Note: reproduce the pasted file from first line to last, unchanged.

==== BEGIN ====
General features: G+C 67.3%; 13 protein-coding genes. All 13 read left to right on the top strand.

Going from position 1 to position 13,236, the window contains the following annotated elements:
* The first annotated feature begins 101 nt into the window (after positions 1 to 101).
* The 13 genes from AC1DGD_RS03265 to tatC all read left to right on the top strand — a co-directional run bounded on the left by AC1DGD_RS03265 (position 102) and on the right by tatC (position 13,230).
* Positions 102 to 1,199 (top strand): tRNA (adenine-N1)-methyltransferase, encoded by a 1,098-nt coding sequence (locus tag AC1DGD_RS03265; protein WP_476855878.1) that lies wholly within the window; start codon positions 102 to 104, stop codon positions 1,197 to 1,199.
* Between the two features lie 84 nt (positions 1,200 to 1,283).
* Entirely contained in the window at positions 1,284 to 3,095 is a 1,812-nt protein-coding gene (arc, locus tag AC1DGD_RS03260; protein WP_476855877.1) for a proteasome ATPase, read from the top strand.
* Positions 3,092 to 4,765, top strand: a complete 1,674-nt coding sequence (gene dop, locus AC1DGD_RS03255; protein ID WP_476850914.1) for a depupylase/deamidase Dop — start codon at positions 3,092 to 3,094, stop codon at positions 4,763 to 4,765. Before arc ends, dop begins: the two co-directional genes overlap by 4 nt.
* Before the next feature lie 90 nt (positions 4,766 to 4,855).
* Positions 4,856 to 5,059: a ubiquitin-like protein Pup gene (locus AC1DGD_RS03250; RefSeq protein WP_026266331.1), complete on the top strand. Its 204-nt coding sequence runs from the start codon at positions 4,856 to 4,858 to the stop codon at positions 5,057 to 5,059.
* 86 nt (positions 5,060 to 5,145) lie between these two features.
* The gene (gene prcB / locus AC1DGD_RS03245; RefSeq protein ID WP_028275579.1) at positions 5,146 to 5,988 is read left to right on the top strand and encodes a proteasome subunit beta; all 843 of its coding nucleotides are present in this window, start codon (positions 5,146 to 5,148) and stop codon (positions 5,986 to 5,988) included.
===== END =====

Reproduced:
General features: G+C 67.3%; 13 protein-coding genes. All 13 read left to right on the top strand.

Going from position 1 to position 13,236, the window contains the following annotated elements:
* The first annotated feature begins 101 nt into the window (after positions 1 to 101).
* The 13 genes from AC1DGD_RS03265 to tatC all read left to right on the top strand — a co-directional run bounded on the left by AC1DGD_RS03265 (position 102) and on the right by tatC (position 13,230).
* Positions 102 to 1,199 (top strand): tRNA (adenine-N1)-methyltransferase, encoded by a 1,098-nt coding sequence (locus tag AC1DGD_RS03265; protein WP_476855878.1) that lies wholly within the window; start codon positions 102 to 104, stop codon positions 1,197 to 1,199.
* Between the two features lie 84 nt (positions 1,200 to 1,283).
* Entirely contained in the window at positions 1,284 to 3,095 is a 1,812-nt protein-coding gene (arc, locus tag AC1DGD_RS03260; protein WP_476855877.1) for a proteasome ATPase, read from the top strand.
* Positions 3,092 to 4,765, top strand: a complete 1,674-nt coding sequence (gene dop, locus AC1DGD_RS03255; protein ID WP_476850914.1) for a depupylase/deamidase Dop — start codon at positions 3,092 to 3,094, stop codon at positions 4,763 to 4,765. Before arc ends, dop begins: the two co-directional genes overlap by 4 nt.
* Before the next feature lie 90 nt (positions 4,766 to 4,855).
* Positions 4,856 to 5,059: a ubiquitin-like protein Pup gene (locus AC1DGD_RS03250; RefSeq protein WP_026266331.1), complete on the top strand. Its 204-nt coding sequence runs from the start codon at positions 4,856 to 4,858 to the stop codon at positions 5,057 to 5,059.
* 86 nt (positions 5,060 to 5,145) lie between these two features.
* The gene (gene prcB / locus AC1DGD_RS03245; RefSeq protein ID WP_028275579.1) at positions 5,146 to 5,988 is read left to right on the top strand and encodes a proteasome subunit beta; all 843 of its coding nucleotides are present in this window, start codon (positions 5,146 to 5,148) and stop codon (positions 5,986 to 5,988) included.